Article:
THE MANDALA TIMES! disparity in education turns poverty into a vicious cycle. Those who do not speak these languages qualify only for the most menial of jobs, which do not allow them to support their families. They in turn, cannot afford private education, and their children find themselves in the same situation, and so on. In some of the worst cases, the problem of child labor arises. “…Most developing countries still suffer a high rate of illiteracy and graduates of the government low quality educational institutes are not well prepared for the labor market, so they suffer unemployment (SICHREM PowerPoint).” Poverty has a huge effect on how education is perceived by the family of the child. Even in an area where good public schooling is available, this schooling often has associated costs that the family cannot afford. Even though the schooling itself may be free, there are uniforms, books, supplies, transportation, and other such needs that the family must provide. A young orphan in a train station in Jaipur expressed his frustration at not being able to afford school costs. “School? No, no school. Uniforms, books too much money. I do not have.”The boy in question was selling train chains and repairing shoes. At the young age of fifteen, he was already addicted to drugs. When asked how many friends he had in situations similar to his own, his answer was two hundred, just within the city of Jaipur. For such children without the support of family it is near impossible to get a proper education, but even those children living at home face difficulties. In many rural families, there is no family planning, and a family may have many children. In this case, the family can often only afford certain children’s education, and in this case, more often than not, the boys are sent to school while the girls remain at home (The Hindu). Also, in many rural communities, children are seen as a crucial part of the family labor force. At the VGKK School in Karnataka, the founders faced many difficulties convincing the parents to allow the students to attend school. They were concerned that without the children, there would be no one to help them with the household tasks of cooking, cleaning and harvesting. It is particularly difficult for parents to grasp the what the benefits of education can be, especially when they themselves have not received any. For many families in extreme poverty, a child in school represents lost income. Child labor is viewed by many impoverished families as a necessity, and in the face of this hardship school is seen as a luxury that they can ill afford. What they do not realize, however, is that child labor is a cyclical problem. A child is forced to forego education to enter the workforce. Being illiterate and unprepared for the workforce themselves, when they become older and start their own family, they only qualify for low paying, unskilled jobs, which do not allow them the money they need to support their family, and they in turn must force their own children to work. “Poverty is thus both a cause and effect of insufficient education”(The Hindu).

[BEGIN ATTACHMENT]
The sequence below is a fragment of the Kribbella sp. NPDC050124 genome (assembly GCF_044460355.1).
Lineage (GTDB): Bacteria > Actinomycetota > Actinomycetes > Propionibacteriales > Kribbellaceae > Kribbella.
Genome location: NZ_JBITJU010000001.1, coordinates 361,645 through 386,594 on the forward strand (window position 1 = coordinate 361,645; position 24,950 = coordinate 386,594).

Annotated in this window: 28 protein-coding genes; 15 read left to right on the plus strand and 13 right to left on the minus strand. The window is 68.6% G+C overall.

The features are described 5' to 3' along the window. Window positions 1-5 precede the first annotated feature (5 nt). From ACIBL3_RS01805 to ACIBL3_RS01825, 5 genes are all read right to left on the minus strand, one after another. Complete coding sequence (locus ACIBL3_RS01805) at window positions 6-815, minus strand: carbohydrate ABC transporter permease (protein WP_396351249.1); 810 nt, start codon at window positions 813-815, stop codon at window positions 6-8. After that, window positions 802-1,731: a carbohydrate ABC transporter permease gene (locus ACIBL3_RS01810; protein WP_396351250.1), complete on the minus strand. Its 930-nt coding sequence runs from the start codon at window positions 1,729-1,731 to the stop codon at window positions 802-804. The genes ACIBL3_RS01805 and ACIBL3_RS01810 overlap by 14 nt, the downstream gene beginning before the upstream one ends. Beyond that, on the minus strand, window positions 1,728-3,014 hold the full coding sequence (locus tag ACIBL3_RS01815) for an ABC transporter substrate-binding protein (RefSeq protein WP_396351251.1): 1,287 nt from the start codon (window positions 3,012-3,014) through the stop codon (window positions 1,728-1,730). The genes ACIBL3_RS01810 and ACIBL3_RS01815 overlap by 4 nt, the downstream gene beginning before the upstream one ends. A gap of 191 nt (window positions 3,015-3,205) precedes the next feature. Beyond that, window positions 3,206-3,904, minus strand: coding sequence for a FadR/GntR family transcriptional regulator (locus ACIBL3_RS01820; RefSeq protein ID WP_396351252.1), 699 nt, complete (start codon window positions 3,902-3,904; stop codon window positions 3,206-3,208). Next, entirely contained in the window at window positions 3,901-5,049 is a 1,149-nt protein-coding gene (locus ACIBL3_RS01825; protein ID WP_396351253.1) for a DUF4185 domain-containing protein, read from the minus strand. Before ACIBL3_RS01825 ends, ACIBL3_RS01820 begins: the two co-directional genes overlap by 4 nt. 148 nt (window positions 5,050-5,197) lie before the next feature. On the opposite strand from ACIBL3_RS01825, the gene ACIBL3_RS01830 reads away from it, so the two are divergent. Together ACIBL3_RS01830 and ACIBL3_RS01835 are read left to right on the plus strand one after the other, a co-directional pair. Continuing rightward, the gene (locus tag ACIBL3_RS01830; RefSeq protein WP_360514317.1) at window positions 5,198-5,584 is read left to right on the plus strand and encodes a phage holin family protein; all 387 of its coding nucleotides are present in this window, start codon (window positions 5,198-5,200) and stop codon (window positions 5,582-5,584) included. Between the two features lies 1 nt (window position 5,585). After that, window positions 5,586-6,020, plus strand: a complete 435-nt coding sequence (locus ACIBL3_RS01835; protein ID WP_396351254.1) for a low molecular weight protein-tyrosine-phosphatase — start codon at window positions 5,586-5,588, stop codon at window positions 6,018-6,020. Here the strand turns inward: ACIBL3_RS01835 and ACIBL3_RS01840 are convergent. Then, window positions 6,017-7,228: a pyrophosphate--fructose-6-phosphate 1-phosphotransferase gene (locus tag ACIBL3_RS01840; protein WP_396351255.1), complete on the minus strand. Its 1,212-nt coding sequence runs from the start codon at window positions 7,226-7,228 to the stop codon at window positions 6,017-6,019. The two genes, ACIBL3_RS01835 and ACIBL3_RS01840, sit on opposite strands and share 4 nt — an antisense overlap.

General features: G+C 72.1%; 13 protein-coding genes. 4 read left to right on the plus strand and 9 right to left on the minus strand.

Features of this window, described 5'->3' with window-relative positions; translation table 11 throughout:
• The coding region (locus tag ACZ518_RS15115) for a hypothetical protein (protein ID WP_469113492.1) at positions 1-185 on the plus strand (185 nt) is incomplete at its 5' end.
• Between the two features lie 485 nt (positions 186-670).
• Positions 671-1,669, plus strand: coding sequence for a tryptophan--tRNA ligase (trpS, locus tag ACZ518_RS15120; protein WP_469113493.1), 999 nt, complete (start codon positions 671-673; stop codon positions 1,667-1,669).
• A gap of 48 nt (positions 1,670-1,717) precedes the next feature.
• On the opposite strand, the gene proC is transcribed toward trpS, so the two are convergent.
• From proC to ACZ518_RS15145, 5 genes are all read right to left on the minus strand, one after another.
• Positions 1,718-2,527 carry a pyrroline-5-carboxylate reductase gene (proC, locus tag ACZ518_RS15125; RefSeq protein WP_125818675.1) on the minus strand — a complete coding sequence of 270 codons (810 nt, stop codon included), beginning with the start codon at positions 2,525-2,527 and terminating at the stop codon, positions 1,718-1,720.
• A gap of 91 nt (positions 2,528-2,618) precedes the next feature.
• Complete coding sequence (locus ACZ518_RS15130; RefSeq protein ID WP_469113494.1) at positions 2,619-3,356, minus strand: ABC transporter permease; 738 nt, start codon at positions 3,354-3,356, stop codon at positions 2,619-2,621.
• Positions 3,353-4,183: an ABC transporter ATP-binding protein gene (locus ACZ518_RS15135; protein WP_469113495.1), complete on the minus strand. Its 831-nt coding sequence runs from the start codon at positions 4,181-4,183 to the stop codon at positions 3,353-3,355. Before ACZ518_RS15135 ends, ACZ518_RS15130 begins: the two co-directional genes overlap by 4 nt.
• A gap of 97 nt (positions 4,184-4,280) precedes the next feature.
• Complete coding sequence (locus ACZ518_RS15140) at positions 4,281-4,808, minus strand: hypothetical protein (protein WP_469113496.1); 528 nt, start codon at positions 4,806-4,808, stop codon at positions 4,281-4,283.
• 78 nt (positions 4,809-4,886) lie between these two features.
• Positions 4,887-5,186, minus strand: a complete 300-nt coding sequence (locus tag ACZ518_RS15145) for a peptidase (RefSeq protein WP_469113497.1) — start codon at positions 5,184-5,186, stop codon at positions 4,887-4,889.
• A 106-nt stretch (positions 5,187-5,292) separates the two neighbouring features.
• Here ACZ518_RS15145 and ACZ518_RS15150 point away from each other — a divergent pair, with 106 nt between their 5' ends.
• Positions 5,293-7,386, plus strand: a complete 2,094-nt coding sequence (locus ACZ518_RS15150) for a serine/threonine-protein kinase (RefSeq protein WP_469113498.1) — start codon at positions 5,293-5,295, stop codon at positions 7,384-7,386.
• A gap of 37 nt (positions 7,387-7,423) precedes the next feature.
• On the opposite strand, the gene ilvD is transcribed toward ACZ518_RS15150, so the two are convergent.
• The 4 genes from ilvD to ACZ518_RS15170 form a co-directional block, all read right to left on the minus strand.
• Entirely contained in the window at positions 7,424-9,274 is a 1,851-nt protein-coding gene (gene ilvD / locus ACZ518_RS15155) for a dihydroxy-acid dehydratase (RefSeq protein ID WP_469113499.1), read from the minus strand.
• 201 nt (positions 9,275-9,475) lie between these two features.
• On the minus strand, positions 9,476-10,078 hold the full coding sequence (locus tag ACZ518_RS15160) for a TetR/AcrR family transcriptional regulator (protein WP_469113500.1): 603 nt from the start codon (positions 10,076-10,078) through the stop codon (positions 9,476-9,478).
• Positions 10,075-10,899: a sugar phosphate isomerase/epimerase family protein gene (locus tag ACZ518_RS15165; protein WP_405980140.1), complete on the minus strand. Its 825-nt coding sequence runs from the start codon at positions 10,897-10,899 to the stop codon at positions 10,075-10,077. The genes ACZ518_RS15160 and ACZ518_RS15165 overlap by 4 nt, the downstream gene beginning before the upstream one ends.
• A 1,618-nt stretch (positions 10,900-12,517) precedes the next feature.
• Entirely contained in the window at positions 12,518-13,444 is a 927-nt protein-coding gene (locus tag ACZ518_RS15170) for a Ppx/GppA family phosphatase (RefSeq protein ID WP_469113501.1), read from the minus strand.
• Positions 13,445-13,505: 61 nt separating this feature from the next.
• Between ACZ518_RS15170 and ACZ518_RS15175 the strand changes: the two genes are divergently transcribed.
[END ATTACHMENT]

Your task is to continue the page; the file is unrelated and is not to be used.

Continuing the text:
but for the country as a whole. There are social effects, socioeconomic effects, and cultural effects that can truly make a difference in poverty and how it affects society. Education lays the foundation for eliminating poverty through empowerment, human development, social development, and good governance (The Hindu.) In terms of individual affects, the child directly benefits from receiving a good education in various ways. Firstly, the child learns to communicate effectively. This allows them to freely express themselves, interact socially, and have more control of the world around them. Communication also allows the child to learn other important skills. Once a child can communicate, they feel differently about themselves. They gain self confidence and a sense of self worth, which is vital to their personal growth and development. Along with this self confidence, they receive access to information about current events within their community and the world as a whole. This allows them to become active participants in what is going on around them. Only through knowledge can one truly become a world citizen. Through education and the social interaction that it provides them, they are also better equipped to deal with work and family responsibilities, and these skills only increase as they grow older. It also creates the possibility of economic class improvement. Once educated, a person has access to higher paying jobs, the skills to work them effectively, and the self confidence to believe that can move up in the world (The Hindu).